Is the contempt for the poor expressed in this illustration a reflex of some unspoken guilt?

The Dublin establishment’s political and spiritual abandonment of the farther reaches of its own country after Independence can be seen in this satirical map of the country from the late and lamented Dublin Opinion magazine in 1941 which was posted on the net in August this year.

In the midst of the Second World War, at the height of the Blitz, the complacent commentariat in Dublin were busy sneering at everything that was not the glittering capital.

Beyond Glasnevin in the north and Rathmines in the south lay the Cholera Belt and the Diphtheria Belt, the map tells us. You know, those old-time diseases caught by the destitute. Those funny old throwbacks to the Great Hunger. Har, har, har.

As it happened at the time there were people, children actually, contracting diphtheria in shocking outbreaks far down the country in the unseen confines of the many Mother and Baby Homes, often with 100 percent mortality rates for the affected children.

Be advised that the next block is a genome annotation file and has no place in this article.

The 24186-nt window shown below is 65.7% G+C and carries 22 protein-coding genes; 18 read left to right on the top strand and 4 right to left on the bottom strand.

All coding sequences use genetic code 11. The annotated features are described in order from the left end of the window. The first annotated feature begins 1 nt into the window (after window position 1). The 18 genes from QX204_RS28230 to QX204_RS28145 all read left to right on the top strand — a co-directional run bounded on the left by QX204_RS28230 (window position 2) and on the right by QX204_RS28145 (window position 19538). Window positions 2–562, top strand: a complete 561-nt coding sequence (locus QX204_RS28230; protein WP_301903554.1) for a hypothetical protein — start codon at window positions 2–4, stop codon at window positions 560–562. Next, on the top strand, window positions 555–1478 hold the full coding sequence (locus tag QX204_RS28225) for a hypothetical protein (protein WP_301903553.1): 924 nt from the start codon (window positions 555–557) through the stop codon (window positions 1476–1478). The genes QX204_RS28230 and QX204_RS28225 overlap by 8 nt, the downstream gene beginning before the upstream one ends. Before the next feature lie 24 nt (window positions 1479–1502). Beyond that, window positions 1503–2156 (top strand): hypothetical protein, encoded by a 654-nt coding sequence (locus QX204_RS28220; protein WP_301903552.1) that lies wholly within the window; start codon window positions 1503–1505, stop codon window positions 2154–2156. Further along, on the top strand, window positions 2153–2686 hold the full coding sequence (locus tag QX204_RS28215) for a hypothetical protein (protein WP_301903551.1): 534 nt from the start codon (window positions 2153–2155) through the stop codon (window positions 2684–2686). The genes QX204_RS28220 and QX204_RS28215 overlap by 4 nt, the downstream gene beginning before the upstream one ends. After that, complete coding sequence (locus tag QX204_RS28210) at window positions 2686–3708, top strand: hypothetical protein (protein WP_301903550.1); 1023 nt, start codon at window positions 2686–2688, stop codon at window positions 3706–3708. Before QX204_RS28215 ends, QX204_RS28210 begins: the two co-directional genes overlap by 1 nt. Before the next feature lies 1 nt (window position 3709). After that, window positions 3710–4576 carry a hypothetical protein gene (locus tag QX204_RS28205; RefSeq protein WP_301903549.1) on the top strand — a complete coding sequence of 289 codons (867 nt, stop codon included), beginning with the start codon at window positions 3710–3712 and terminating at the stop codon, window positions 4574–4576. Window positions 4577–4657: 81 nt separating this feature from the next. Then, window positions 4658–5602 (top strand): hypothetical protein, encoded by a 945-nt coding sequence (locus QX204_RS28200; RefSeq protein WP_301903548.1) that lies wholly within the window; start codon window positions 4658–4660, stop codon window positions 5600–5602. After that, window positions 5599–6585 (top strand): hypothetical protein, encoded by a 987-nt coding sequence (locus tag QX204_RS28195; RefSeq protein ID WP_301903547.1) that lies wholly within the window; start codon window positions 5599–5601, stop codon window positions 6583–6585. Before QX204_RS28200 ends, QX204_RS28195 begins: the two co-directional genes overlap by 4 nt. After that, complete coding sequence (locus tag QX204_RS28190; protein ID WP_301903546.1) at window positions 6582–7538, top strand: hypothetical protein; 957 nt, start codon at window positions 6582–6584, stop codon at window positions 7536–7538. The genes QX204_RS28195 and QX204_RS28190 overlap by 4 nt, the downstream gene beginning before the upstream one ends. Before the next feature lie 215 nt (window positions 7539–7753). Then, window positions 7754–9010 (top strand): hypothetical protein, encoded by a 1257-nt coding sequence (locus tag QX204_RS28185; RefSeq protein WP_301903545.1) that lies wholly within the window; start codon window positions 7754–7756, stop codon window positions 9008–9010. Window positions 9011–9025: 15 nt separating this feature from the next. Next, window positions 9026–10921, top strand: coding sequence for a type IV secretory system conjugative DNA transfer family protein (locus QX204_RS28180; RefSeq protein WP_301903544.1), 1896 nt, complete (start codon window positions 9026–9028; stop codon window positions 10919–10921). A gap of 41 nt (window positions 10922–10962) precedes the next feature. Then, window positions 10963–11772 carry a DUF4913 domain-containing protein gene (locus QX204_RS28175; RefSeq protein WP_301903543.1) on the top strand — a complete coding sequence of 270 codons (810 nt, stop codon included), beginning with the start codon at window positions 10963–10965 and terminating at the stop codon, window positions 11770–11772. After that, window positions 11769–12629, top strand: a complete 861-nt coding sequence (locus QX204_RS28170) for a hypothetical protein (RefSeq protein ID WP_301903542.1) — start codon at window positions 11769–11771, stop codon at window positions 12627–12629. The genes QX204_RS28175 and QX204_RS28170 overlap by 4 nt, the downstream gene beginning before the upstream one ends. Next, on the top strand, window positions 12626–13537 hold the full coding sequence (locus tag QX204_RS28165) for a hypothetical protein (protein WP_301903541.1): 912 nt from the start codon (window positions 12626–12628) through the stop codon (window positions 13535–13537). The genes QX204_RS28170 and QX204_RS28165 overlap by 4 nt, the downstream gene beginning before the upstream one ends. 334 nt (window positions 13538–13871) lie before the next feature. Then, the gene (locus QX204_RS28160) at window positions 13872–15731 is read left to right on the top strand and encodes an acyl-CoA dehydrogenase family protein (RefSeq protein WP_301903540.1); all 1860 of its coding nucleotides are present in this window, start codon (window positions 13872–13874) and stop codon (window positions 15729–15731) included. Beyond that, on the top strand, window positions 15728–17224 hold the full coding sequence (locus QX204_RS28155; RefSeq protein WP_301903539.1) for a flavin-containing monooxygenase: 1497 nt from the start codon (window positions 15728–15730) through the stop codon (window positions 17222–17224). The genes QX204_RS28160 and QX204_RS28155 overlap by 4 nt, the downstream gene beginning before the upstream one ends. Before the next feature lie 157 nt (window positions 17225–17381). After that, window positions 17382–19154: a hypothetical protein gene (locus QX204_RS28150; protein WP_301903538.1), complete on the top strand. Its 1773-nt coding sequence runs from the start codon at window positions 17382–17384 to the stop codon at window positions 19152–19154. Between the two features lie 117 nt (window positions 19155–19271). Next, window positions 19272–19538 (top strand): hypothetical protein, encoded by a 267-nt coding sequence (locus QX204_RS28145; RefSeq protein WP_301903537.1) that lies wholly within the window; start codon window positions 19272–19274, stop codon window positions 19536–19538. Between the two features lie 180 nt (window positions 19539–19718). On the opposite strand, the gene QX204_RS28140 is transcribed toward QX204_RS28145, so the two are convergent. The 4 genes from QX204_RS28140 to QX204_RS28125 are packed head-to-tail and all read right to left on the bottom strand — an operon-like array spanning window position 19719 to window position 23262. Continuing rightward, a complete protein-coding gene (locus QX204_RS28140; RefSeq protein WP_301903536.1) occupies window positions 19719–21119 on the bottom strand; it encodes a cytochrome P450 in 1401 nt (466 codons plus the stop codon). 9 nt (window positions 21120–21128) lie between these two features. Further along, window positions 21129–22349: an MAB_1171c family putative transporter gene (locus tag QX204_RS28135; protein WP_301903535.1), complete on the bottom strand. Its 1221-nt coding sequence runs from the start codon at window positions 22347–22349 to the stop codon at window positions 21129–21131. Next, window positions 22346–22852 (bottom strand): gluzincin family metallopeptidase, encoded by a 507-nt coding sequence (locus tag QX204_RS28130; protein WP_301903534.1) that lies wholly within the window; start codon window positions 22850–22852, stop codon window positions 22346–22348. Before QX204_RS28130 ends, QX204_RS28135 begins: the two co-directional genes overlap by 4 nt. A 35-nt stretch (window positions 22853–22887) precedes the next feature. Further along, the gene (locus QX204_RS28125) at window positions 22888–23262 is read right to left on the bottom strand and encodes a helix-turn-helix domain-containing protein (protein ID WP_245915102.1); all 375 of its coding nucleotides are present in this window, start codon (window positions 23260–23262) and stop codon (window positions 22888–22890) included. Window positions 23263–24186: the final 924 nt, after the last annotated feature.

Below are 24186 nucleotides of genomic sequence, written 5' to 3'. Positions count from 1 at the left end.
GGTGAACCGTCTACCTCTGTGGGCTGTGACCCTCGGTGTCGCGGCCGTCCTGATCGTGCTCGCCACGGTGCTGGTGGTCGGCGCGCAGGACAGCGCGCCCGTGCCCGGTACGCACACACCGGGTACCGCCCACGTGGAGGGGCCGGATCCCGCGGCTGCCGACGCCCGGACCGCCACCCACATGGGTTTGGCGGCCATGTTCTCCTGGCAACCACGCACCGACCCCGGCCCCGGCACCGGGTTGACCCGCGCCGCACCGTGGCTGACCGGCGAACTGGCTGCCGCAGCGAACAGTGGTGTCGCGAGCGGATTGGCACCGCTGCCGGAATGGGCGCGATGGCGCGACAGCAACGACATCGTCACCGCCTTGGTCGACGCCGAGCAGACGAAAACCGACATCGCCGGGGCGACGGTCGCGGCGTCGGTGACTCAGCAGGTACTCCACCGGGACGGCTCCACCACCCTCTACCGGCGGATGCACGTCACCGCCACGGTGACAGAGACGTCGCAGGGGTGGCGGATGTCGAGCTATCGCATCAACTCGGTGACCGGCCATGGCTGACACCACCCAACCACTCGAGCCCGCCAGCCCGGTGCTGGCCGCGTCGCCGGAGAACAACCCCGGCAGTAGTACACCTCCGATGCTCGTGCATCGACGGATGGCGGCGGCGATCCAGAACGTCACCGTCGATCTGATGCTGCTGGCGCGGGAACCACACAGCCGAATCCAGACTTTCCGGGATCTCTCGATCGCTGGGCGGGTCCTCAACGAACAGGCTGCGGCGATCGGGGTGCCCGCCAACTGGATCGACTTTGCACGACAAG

Satircal map of Ireland printed in the Dublin Opinion magazine, in 1941.

Satircal map of Ireland printed in the Dublin Opinion magazine, in 1941.

So perhaps there was a hint of unease in all that mocking laughter? Perhaps the contempt for the poor expressed in this satirical map was the reflex of some unspoken guilt? I don't see any mention of a Mother and Baby Homes on the map. No wonder.

I don’t see much sidesplitting humor in calling Northern Ireland “unexplored” either. It would have been much more accurate, if not quite as funny, to have called it “imaginatively and politically surrendered” by a craven class of shopkeepers who have feathered their own nests and want no trouble now thank you very much.

A nation once again? From this map it Dublin looks more like a sheep huddling in fear of what’s outside the herd.

May a true word was spoken in jest, the old saying goes. This jest is saying what was true then – that a small cabal had protected its interests and retreated into a golden circle – and what may still be true now.  Check out the comments.

 

Irishtown, Kilkenny, photographed in the 1940s: Satirical map show how the government abandoned its people.An Post.